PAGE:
Protesters rally against the Tories anti-migrant racism (Picture: Guy Smallman)

Leaders in Britain and the United States are ramping their racist rhetoric against refugees.

In Britain the Rwanda deportation bill is set for its latest stage in the House of Lords next week after passing through the Commons, despite Tory divisions.

The brutal legislation will see refugees dumped in the east African country with almost no route back to Britain.

And overcrowding on the Bibby Stockholm barge in Dorset—where six men share a room designed for one person—is still putting refugees’ mental health at risk.

Around 300 people are currently kept on the barge, where a refugee, Leonard Farruku, committed suicide in December.

Other residents have now told parliamentary committees that they have suicidal thoughts as a result of being trapped on the prison barge.

And in preparation for the United States elections, candidates are already using racism as a key tool to win votes. 

President Joe Biden is pushing harsh racist measures against people trying to cross the US-Mexico border.

His plans are part of a $118 million (£94 million) bill agreed by Democrat and Republican Senate leaders. It boosts the US state’s repression against migrants and refugees.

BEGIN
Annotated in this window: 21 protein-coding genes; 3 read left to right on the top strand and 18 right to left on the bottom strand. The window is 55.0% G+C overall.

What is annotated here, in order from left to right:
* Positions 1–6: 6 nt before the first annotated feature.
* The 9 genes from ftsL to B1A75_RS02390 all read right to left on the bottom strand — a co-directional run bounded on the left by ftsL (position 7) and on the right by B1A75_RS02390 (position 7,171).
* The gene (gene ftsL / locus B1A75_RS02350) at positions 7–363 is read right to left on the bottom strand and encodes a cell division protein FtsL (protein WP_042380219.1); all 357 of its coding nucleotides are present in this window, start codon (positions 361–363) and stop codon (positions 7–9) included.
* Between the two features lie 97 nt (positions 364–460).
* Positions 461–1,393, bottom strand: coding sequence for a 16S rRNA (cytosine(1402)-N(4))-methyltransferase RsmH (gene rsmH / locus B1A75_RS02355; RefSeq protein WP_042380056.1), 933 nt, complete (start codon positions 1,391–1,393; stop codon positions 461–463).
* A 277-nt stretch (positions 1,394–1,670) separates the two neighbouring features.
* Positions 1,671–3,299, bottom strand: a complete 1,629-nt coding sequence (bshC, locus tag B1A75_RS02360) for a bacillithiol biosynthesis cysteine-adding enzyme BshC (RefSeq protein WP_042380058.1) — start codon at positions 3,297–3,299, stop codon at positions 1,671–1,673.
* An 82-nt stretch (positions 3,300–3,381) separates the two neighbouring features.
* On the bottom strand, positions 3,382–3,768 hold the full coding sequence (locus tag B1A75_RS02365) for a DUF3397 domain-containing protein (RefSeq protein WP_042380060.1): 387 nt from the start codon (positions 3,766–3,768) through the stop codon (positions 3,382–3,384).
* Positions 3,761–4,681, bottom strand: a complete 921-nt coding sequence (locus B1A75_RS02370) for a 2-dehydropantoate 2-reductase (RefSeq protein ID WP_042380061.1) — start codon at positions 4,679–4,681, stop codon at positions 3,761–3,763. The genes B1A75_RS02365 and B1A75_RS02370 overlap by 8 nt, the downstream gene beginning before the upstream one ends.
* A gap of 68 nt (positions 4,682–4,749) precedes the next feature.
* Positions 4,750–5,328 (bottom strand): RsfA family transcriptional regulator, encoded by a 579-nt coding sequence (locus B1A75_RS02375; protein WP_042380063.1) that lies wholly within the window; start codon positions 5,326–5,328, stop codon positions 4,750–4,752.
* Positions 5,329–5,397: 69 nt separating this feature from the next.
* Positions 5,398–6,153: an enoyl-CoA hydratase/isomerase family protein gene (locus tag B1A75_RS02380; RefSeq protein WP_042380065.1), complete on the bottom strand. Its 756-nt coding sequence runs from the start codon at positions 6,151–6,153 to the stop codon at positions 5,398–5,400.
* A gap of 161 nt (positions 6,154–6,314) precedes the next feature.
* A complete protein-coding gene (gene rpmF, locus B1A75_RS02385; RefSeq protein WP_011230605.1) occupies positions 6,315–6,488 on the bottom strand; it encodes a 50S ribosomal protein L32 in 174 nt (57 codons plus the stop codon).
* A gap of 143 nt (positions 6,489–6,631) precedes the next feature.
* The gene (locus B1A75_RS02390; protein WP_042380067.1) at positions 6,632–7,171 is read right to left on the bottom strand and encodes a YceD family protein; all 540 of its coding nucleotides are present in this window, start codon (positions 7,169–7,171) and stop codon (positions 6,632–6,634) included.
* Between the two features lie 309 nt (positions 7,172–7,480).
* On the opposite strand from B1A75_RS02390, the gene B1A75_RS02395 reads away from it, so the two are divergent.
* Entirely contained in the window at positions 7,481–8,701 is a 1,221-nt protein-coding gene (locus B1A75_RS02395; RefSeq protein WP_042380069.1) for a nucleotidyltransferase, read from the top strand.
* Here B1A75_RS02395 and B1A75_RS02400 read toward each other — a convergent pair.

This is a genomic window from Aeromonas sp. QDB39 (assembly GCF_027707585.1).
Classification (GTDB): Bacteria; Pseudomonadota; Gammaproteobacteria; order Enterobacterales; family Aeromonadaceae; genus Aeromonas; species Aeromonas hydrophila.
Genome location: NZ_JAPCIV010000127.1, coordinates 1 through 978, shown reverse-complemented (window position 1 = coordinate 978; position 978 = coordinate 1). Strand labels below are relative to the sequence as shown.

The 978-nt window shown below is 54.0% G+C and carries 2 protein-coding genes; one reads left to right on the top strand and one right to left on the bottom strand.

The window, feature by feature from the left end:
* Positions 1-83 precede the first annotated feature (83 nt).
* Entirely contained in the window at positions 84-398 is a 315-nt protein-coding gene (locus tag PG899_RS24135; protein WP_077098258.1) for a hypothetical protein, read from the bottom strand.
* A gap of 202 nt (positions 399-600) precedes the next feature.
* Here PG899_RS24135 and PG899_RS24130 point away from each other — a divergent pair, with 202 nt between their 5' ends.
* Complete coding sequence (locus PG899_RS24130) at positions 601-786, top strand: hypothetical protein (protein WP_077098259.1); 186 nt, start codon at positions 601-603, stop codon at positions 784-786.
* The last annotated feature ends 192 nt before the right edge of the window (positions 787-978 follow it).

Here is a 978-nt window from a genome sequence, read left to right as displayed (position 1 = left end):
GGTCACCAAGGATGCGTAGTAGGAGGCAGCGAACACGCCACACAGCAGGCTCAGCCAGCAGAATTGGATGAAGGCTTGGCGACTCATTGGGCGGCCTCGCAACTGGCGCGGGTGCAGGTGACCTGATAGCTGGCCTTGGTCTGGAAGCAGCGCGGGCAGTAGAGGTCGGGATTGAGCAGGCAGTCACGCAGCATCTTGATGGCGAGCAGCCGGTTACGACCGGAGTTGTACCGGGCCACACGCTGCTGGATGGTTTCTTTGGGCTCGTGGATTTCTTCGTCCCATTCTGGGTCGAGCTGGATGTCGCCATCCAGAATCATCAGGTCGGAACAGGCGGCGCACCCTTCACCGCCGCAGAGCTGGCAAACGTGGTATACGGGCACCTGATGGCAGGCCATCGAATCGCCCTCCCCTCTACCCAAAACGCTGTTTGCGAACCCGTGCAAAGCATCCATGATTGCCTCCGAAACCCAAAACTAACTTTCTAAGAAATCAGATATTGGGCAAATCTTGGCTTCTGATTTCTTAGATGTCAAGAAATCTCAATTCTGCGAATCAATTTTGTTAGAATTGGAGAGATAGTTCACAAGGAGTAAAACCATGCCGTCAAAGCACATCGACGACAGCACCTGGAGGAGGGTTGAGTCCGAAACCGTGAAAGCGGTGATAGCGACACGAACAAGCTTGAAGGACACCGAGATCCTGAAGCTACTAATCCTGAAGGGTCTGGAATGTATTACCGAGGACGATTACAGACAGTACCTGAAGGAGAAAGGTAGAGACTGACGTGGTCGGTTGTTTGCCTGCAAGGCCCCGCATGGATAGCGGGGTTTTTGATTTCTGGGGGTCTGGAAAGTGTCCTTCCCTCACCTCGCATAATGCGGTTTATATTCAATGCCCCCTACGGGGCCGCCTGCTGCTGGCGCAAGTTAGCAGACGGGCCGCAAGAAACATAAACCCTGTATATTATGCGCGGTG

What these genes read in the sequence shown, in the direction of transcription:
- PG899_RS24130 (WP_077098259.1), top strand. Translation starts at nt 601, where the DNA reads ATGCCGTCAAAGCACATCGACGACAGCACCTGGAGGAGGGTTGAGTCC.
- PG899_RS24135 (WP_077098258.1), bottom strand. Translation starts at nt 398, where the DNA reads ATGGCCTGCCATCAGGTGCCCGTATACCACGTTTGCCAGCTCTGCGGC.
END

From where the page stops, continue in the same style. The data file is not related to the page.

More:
It also hands more money to Israel and Ukraine. Under the new law the president has powers to immediately expel refugees and migrants if authorities say they are overwhelmed with asylum claims.

Applications would be subject to quicker and tougher enforcement, and more migrants could also be at risk of deportation.

Immigration will be a key battleground during the presidential election in November where Donald Trump is campaigning heavily on claims of an “invasion” from the southern border.

House Republicans backing Trump don’t trust Biden with the borders—or with the US’s failing war in Ukraine, which they want to cease funding for.

Biden urged Congress to “swiftly pass” the deal “that includes the toughest and fairest set of border reforms in decades”.

The new federal powers would mean misery for the migrants and refugees attempting to cross into the US. On average some 10,000 attempt the journey daily.

Biden’s bill would “shut down” the border if more than 5,000 undocumented people cross into the US in a day. When the number of migrants crossing approaches 4,000 people, the government would start to turn away people at border stations.

Other migrants would also be taken into short-term detention while their claims are assessed. The bill also looks to end the system of allowing people to remain in the US while their asylum applications are processed. 

Anti-racists in Britain and the US must continue to mobilise against the racist scapegoating of refugees. Join Stand Up To Racism’s Fighting for Anti-racist Workplaces conference this Sunday, 11 February, 11.30am-4pm, at the NEU union HQ, Mabledon Place, London WC1H 9BD.
For details, speakers and how to join online, go to 

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